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B.C. agency hails experimental treatment that sent cancer to remission in weeks

Trish Keating, who successfully underwent an experimental colon cancer treatment with a drug commonly used to treat high blood pressure, stands for a photograph in Vancouver, B.C., on Tuesday March 10, 2015. The B.C. Cancer Agency is hailing an experimental treatment that brought a woman with terminal cancer into remission in just five weeks.
Image Credit: THE CANADIAN PRESS/Darryl Dyck
March 10, 2015 - 1:00 PM

VANCOUVER - The B.C. Cancer Agency is hailing an experimental treatment that brought a woman with terminal cancer into remission in just five weeks.

But one of the researchers involved in the study cautions it could be years before the treatment is widely used and it's still not clear if it will work for all types of cancer.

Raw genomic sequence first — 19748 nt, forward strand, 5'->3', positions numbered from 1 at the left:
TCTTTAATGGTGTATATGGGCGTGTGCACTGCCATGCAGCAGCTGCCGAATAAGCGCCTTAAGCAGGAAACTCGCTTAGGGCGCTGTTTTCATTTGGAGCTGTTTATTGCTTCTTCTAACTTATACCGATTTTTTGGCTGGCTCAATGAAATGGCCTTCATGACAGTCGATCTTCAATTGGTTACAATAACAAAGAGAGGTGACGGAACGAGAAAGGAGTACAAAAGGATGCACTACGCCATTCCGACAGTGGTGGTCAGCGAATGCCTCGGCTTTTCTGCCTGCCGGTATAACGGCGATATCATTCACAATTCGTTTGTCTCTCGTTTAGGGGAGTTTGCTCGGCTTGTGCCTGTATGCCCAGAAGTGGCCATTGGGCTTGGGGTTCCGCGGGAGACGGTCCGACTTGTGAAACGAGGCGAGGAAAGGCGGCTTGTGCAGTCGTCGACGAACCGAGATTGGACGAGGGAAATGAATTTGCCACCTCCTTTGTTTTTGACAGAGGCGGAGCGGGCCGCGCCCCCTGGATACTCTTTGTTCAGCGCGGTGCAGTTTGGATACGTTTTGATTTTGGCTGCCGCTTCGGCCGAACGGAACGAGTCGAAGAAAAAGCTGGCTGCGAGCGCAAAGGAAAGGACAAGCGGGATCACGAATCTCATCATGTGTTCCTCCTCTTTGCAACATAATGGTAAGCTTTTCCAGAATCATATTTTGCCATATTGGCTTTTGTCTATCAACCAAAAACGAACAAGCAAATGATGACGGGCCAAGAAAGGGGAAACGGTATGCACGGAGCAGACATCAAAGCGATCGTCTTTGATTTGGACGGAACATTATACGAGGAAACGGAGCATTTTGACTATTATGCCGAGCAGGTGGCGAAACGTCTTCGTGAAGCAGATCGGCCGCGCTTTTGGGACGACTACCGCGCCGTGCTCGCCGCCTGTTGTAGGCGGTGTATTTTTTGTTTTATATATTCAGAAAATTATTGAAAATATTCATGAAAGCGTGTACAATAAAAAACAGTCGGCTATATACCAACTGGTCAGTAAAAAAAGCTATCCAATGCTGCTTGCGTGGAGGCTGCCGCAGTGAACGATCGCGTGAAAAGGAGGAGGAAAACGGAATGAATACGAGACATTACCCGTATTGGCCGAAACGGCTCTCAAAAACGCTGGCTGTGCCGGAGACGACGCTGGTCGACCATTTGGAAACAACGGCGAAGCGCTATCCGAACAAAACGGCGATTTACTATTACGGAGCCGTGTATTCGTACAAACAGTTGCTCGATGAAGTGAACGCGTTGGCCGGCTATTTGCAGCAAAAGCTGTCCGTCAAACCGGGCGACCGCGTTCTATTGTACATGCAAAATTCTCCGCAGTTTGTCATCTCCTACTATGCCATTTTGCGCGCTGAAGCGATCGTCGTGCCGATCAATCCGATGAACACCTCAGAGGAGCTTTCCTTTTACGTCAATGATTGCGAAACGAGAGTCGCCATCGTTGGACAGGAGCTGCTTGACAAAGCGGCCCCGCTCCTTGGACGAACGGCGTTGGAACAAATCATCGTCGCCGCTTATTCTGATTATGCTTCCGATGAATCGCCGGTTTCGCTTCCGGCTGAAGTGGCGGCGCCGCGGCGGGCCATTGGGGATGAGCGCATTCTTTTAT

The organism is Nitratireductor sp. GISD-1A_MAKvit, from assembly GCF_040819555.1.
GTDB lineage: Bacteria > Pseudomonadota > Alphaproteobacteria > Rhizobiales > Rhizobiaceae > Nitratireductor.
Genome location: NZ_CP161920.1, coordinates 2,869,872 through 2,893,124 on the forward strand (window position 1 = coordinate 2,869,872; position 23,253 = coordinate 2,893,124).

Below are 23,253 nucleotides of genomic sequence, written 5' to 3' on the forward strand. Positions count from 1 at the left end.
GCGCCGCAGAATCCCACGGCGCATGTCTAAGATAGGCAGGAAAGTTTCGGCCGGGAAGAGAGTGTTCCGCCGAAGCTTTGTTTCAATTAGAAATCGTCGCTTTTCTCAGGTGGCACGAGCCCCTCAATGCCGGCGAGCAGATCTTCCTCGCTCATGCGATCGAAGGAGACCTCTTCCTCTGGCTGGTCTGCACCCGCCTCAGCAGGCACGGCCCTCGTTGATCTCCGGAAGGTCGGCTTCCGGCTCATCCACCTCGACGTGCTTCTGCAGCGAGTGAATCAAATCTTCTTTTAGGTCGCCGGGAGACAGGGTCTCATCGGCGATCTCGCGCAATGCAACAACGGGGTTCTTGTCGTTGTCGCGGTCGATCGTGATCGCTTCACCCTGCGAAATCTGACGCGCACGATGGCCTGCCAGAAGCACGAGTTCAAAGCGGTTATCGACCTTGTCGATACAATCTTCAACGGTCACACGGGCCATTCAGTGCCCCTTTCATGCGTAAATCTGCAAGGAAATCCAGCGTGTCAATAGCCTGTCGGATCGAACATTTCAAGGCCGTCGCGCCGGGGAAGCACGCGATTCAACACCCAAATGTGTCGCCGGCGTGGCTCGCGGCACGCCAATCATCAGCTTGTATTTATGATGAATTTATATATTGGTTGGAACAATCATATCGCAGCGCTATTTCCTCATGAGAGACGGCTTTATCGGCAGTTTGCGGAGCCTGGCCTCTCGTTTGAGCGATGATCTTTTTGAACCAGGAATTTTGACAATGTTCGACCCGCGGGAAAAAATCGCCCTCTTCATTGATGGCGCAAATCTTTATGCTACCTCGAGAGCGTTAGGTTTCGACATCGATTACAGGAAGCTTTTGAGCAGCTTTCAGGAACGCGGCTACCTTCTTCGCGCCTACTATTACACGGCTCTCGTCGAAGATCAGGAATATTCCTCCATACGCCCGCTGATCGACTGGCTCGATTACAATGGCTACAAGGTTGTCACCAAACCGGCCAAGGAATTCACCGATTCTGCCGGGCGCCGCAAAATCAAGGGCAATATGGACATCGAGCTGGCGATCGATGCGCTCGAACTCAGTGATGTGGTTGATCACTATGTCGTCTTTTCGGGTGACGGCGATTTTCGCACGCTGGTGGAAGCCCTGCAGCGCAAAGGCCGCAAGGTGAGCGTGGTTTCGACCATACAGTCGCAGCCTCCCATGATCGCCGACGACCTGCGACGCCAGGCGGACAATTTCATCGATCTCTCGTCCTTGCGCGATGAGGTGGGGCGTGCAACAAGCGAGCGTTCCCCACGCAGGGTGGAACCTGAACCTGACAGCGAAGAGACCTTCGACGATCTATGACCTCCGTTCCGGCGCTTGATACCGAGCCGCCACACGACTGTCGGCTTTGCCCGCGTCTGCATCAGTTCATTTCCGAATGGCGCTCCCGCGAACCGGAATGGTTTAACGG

Doctors at the cancer agency have been conducting a trial since 2012 that uses personalized onco-genomics — or POG for short — to test tumours to determine what drugs would might best treat them.

Trish Keating had terminal colorectal cancer and faced prolonged chemotherapy when she decided to enrol in the POG program last year.

The testing suggested treating Keating's tumour with a drug commonly used for high blood pressure, and in just five weeks her cancer was in remission.

Doctor Howard Lim says the use of genomics testing is still experimental and it could be years before researchers are able to assess its potential impact on cancer treatment.

News from © InfoTel News Ltd, 2015
InfoTel News Ltd

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